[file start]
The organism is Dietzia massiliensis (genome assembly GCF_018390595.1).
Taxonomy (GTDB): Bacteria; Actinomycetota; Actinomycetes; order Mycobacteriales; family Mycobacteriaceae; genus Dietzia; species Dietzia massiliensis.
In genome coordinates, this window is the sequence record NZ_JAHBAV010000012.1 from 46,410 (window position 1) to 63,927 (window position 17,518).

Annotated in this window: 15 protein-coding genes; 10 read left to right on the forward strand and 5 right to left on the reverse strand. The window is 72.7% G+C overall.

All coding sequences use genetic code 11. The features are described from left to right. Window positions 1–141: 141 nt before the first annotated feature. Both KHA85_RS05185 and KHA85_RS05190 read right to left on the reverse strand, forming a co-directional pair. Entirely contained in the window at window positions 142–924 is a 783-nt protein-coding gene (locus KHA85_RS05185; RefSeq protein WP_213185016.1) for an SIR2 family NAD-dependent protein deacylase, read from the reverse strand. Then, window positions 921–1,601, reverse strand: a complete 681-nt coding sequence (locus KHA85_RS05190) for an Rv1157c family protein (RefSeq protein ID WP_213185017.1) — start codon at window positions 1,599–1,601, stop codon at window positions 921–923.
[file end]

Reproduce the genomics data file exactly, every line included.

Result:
The organism is Dietzia massiliensis (genome assembly GCF_018390595.1).
Taxonomy (GTDB): Bacteria; Actinomycetota; Actinomycetes; order Mycobacteriales; family Mycobacteriaceae; genus Dietzia; species Dietzia massiliensis.
In genome coordinates, this window is the sequence record NZ_JAHBAV010000012.1 from 46,410 (window position 1) to 63,927 (window position 17,518).

Annotated in this window: 15 protein-coding genes; 10 read left to right on the forward strand and 5 right to left on the reverse strand. The window is 72.7% G+C overall.

All coding sequences use genetic code 11. The features are described from left to right. Window positions 1–141: 141 nt before the first annotated feature. Both KHA85_RS05185 and KHA85_RS05190 read right to left on the reverse strand, forming a co-directional pair. Entirely contained in the window at window positions 142–924 is a 783-nt protein-coding gene (locus KHA85_RS05185; RefSeq protein WP_213185016.1) for an SIR2 family NAD-dependent protein deacylase, read from the reverse strand. Then, window positions 921–1,601, reverse strand: a complete 681-nt coding sequence (locus KHA85_RS05190) for an Rv1157c family protein (RefSeq protein ID WP_213185017.1) — start codon at window positions 1,599–1,601, stop codon at window positions 921–923.